Sunday, February 20, 2011

The Westinghouse Small Modular Reactor (SMR) and the MSR

The Westinghouse SMR has just been announced. It is about 50% larger than the Babcock & Wilcox 125 MW SMR the mPower. Like B&W, Westinghouse is keeping a lot of the details of its SMR secret. One reason for that could be that neither reactor has been designed yet.

Westinghouse was, about a decade ago involved in an earlier SMR concept, the IRIS. The IRIS was substantially larger than the current Westinghouse SMR concept. My comparison of what is known about the SMR design and the IRIS suggests that the SMR design differs considerably from the IRIS design, and is considerably more compact. The IRIS was not designed as a small set of rail transportable modules, and was considerably more bulky. The general layout of the SMR is suggests that its design was not influenced by the IRIS but there are some to be some similarities between the Westinghouse SMR and the announced design scheme of the B&W mPower. This may not be entirely an accident. I can imagine some Westinghouse design engineer looking at a drawing of the mPower design and concluding that he could do a better job than the B&W design engineers.

Neither Westinghouse nor B&W have published much data on their designs. As I have indicated that is probably because the detailed design work has not started yet. The current Westinghouse concept appears to envision truck or rail transportation of factory built modular parts to the reactor building site, with final field assembly. Both the B&W and the Westinghouse design concepts appear to envision a couple of years of field assembly, with several million person hours of assembly work being conducted on site. Westinghouse may well have some assembly cost advantages due to a superior economies of scale.

Both reactor concepts envision a below grade reactor housing, thus eliminating the massive reactor containment vessel of larger reactors. Underground housing should shut up once and imaginative anti-nuclear critics like Karl Grossman, who imagine terrorists crashing Boeing 747s into nuclear plant containment structures and killing millions of people.

Drawings of proposed mPower design schemes suggest that only the reactor itself is intended to be below grade, while the turbine and generator is above ground. Although little is know about either mPower or SMR designs, it would aopear that Westinghouse is envisioning a smaller foot print for their larger reactor. The mPower offers customers a choice between air and water cooled mPower options, and this customer choice will influence above grade facility design, although B&W has not hinted yet about how think the air cooled mPower will look.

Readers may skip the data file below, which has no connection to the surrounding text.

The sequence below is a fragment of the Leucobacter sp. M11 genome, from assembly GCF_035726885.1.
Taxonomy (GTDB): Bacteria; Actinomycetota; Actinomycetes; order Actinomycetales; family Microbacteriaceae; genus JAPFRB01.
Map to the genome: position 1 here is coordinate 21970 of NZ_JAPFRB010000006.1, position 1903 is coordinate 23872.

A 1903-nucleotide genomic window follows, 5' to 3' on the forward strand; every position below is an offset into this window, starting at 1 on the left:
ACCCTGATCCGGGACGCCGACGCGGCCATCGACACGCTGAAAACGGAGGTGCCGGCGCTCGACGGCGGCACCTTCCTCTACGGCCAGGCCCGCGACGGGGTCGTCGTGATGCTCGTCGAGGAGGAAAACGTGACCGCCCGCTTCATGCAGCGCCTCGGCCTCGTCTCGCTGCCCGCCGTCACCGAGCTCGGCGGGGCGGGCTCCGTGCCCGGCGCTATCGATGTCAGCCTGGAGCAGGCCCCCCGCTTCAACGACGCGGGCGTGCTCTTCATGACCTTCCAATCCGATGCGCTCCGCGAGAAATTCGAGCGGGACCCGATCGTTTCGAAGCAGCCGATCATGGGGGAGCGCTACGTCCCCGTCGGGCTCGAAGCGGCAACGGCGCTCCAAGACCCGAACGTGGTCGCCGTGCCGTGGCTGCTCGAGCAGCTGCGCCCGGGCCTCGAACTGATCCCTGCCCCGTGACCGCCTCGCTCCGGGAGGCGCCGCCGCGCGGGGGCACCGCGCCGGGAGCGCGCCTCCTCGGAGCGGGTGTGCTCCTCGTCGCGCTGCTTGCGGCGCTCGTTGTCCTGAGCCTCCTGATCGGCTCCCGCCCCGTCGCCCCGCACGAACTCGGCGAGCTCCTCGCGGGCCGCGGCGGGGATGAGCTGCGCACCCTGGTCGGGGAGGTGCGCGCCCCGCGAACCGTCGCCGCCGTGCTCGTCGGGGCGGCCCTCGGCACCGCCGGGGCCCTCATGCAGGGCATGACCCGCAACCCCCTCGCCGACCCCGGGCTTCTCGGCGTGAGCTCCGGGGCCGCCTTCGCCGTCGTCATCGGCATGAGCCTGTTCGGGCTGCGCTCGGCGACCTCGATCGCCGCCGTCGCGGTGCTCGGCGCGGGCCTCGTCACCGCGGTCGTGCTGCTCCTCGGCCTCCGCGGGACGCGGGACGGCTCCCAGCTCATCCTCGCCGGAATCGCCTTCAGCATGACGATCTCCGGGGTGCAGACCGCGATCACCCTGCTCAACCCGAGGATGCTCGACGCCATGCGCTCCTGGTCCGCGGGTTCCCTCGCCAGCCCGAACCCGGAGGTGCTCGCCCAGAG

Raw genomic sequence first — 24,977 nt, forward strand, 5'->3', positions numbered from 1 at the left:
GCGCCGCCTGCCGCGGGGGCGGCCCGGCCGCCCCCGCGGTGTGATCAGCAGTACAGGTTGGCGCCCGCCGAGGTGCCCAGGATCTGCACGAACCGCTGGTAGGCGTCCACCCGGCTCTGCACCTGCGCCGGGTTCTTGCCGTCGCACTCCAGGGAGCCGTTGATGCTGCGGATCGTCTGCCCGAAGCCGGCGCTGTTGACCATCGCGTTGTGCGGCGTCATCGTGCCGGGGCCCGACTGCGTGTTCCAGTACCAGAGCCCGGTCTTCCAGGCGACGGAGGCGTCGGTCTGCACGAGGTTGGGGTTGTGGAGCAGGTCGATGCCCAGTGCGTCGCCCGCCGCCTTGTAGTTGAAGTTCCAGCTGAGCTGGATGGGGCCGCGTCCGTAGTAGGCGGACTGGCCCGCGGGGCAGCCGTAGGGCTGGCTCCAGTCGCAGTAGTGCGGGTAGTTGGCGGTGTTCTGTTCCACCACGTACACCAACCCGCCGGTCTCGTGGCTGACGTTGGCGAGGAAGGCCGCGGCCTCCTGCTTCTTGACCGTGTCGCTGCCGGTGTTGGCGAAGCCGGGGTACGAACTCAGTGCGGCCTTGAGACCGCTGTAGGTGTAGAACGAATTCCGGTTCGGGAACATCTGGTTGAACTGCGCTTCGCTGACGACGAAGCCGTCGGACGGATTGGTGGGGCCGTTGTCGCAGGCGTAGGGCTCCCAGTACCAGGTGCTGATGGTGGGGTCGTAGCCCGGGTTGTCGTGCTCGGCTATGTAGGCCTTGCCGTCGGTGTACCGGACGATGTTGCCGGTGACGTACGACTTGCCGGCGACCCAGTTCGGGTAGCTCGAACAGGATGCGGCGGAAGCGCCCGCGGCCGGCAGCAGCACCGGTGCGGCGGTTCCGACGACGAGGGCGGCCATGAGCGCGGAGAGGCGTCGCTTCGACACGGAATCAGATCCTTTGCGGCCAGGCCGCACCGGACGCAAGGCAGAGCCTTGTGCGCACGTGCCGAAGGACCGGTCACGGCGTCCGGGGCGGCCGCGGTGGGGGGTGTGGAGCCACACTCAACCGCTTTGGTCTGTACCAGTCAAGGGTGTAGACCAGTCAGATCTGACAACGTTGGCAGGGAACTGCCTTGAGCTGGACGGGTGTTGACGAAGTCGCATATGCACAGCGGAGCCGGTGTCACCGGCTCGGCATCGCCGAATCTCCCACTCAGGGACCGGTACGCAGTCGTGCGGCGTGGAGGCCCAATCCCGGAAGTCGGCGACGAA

B&W envisions a six-pack reactor design, with a long narrow turbine hall running to the rear of a row of 6 reactors. The circular objects are the tops of the outer containment chamber.

Westinghouse thinking may place the SMR deeper underground, but more has to be revealed, befor we can be certain. I suspect that the Westinghouse SMR announcement was greeted with considerable interest in Lynchburg, and perhaps some consternation. B&W may want to rethink mPower electrical output, especially if they think that Westinghouse can build a 200 MW reactor for a cost that is close to the cost of the 125 MW mPower.

Finally we have to consider what this means for Molten Salt Reactor prospects. What appears to be happening is that the once morbid American Nuclear Power Industry appears to have, at last woken up, and innovate in their design. Factory building mens larger scale production, and if you cn produce parts for 100 reactors in a year, you want to sell them. If your competitiopn is also producing parts for 100 reactors then you have the potential for price competition. One war to make a profit with competition driven low prices, is to adopt cost lowering innovation, and the MSR offers outstanding cost lowering potential. So the Westinghouse SMR is a step toward the emergence of an American MSR.


Rick Maltese said...

Are Loan Guarantee's eligble for this kind of R&D?

Charles Barton said...

No, not as far as i know.

SteveK9 said...

I think the small modular game could be very interesting. But, putting it in the context of the cross-post from NNadir above, I am more interested in seeing 10-2 GW LFTR's in a plant just outside of Mexico City, supplying it's 20 million inhabitants with all the energy they need for a 'reasonable' lifestyle. That is the kind of major development we are going to need to head off trouble.

Nathan2go said...

This is great news both for SMRs and for the nuclear renaissance.

Having two major players in the SMR market will give confidence to investors, customer, and the NRC that the market is real. It will help build momentum.

It will also make it more politically feasible to deploy LFTRs on the pure thorium cycle. Practically speaking, to sell LFTRs, the US must also have an attractive & modern LEU burner for export to "non-fuel cycle countries".


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